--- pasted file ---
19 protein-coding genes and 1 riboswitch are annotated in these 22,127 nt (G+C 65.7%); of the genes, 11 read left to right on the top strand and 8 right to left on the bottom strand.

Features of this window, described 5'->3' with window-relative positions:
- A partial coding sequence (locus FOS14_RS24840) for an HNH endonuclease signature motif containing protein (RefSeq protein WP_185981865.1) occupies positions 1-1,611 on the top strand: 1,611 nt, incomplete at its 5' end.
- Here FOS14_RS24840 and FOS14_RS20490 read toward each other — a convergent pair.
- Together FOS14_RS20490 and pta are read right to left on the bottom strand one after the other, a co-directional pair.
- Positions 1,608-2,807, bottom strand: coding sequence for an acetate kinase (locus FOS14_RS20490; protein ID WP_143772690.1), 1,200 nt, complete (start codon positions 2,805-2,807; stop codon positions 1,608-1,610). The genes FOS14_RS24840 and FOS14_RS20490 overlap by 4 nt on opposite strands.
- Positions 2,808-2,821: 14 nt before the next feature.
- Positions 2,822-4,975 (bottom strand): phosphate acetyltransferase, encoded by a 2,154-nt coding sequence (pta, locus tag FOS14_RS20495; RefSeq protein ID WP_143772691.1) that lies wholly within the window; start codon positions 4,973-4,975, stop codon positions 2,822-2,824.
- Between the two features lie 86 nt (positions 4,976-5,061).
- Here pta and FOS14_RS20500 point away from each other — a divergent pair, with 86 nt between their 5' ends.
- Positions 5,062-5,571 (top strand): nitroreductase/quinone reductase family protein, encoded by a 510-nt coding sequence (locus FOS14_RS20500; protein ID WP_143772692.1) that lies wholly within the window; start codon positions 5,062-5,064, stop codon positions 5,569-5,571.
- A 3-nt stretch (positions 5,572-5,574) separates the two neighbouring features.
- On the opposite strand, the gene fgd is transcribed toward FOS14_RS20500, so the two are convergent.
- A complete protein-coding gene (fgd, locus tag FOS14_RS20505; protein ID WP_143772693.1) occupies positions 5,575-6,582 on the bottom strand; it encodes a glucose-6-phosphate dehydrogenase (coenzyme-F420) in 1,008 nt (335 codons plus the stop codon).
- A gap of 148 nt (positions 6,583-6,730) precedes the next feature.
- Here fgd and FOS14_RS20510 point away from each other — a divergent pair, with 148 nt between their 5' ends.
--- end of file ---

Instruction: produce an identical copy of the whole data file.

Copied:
19 protein-coding genes and 1 riboswitch are annotated in these 22,127 nt (G+C 65.7%); of the genes, 11 read left to right on the top strand and 8 right to left on the bottom strand.

Features of this window, described 5'->3' with window-relative positions:
- A partial coding sequence (locus FOS14_RS24840) for an HNH endonuclease signature motif containing protein (RefSeq protein WP_185981865.1) occupies positions 1-1,611 on the top strand: 1,611 nt, incomplete at its 5' end.
- Here FOS14_RS24840 and FOS14_RS20490 read toward each other — a convergent pair.
- Together FOS14_RS20490 and pta are read right to left on the bottom strand one after the other, a co-directional pair.
- Positions 1,608-2,807, bottom strand: coding sequence for an acetate kinase (locus FOS14_RS20490; protein ID WP_143772690.1), 1,200 nt, complete (start codon positions 2,805-2,807; stop codon positions 1,608-1,610). The genes FOS14_RS24840 and FOS14_RS20490 overlap by 4 nt on opposite strands.
- Positions 2,808-2,821: 14 nt before the next feature.
- Positions 2,822-4,975 (bottom strand): phosphate acetyltransferase, encoded by a 2,154-nt coding sequence (pta, locus tag FOS14_RS20495; RefSeq protein ID WP_143772691.1) that lies wholly within the window; start codon positions 4,973-4,975, stop codon positions 2,822-2,824.
- Between the two features lie 86 nt (positions 4,976-5,061).
- Here pta and FOS14_RS20500 point away from each other — a divergent pair, with 86 nt between their 5' ends.
- Positions 5,062-5,571 (top strand): nitroreductase/quinone reductase family protein, encoded by a 510-nt coding sequence (locus FOS14_RS20500; protein ID WP_143772692.1) that lies wholly within the window; start codon positions 5,062-5,064, stop codon positions 5,569-5,571.
- A 3-nt stretch (positions 5,572-5,574) separates the two neighbouring features.
- On the opposite strand, the gene fgd is transcribed toward FOS14_RS20500, so the two are convergent.
- A complete protein-coding gene (fgd, locus tag FOS14_RS20505; protein ID WP_143772693.1) occupies positions 5,575-6,582 on the bottom strand; it encodes a glucose-6-phosphate dehydrogenase (coenzyme-F420) in 1,008 nt (335 codons plus the stop codon).
- A gap of 148 nt (positions 6,583-6,730) precedes the next feature.
- Here fgd and FOS14_RS20510 point away from each other — a divergent pair, with 148 nt between their 5' ends.